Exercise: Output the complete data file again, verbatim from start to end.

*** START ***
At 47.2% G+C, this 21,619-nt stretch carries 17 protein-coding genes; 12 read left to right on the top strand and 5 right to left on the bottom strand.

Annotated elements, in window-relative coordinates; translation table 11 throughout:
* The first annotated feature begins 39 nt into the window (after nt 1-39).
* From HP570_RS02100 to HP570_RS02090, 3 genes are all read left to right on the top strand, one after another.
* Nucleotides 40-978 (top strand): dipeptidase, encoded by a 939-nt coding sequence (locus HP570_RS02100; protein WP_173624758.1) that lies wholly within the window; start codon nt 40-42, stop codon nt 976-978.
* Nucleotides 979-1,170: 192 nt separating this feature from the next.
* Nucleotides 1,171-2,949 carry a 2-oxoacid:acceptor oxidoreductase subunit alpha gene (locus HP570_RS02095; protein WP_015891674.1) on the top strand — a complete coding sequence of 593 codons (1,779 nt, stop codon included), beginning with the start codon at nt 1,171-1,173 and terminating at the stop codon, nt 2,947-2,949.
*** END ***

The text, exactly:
At 47.2% G+C, this 21,619-nt stretch carries 17 protein-coding genes; 12 read left to right on the top strand and 5 right to left on the bottom strand.

Annotated elements, in window-relative coordinates; translation table 11 throughout:
* The first annotated feature begins 39 nt into the window (after nt 1-39).
* From HP570_RS02100 to HP570_RS02090, 3 genes are all read left to right on the top strand, one after another.
* Nucleotides 40-978 (top strand): dipeptidase, encoded by a 939-nt coding sequence (locus HP570_RS02100; protein WP_173624758.1) that lies wholly within the window; start codon nt 40-42, stop codon nt 976-978.
* Nucleotides 979-1,170: 192 nt separating this feature from the next.
* Nucleotides 1,171-2,949 carry a 2-oxoacid:acceptor oxidoreductase subunit alpha gene (locus HP570_RS02095; protein WP_015891674.1) on the top strand — a complete coding sequence of 593 codons (1,779 nt, stop codon included), beginning with the start codon at nt 1,171-1,173 and terminating at the stop codon, nt 2,947-2,949.